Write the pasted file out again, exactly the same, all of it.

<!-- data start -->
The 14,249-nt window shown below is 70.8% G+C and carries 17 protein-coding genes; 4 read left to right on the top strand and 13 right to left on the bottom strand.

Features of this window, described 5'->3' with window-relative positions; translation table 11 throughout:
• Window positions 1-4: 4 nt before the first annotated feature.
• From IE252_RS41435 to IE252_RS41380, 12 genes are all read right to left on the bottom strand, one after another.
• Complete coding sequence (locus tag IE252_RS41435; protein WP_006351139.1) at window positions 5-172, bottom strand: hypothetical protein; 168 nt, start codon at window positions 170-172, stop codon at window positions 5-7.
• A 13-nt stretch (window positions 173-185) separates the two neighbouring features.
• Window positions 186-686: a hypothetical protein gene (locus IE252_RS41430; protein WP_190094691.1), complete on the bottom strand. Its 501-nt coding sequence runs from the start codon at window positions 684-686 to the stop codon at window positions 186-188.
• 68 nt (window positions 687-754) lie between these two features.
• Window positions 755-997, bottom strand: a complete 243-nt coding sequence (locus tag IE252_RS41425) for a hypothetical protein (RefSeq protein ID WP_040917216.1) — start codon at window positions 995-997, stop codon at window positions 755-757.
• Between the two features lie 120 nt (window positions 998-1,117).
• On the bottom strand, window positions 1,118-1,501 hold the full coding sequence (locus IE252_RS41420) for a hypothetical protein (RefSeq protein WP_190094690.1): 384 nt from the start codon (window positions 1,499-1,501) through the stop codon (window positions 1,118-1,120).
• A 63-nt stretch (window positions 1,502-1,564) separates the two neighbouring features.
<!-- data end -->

The 14,249-nt window shown below is 70.8% G+C and carries 17 protein-coding genes; 4 read left to right on the top strand and 13 right to left on the bottom strand.

Features of this window, described 5'->3' with window-relative positions; translation table 11 throughout:
• Window positions 1-4: 4 nt before the first annotated feature.
• From IE252_RS41435 to IE252_RS41380, 12 genes are all read right to left on the bottom strand, one after another.
• Complete coding sequence (locus tag IE252_RS41435; protein WP_006351139.1) at window positions 5-172, bottom strand: hypothetical protein; 168 nt, start codon at window positions 170-172, stop codon at window positions 5-7.
• A 13-nt stretch (window positions 173-185) separates the two neighbouring features.
• Window positions 186-686: a hypothetical protein gene (locus IE252_RS41430; protein WP_190094691.1), complete on the bottom strand. Its 501-nt coding sequence runs from the start codon at window positions 684-686 to the stop codon at window positions 186-188.
• 68 nt (window positions 687-754) lie between these two features.
• Window positions 755-997, bottom strand: a complete 243-nt coding sequence (locus tag IE252_RS41425) for a hypothetical protein (RefSeq protein ID WP_040917216.1) — start codon at window positions 995-997, stop codon at window positions 755-757.
• Between the two features lie 120 nt (window positions 998-1,117).
• On the bottom strand, window positions 1,118-1,501 hold the full coding sequence (locus IE252_RS41420) for a hypothetical protein (RefSeq protein WP_190094690.1): 384 nt from the start codon (window positions 1,499-1,501) through the stop codon (window positions 1,118-1,120).
• A 63-nt stretch (window positions 1,502-1,564) separates the two neighbouring features.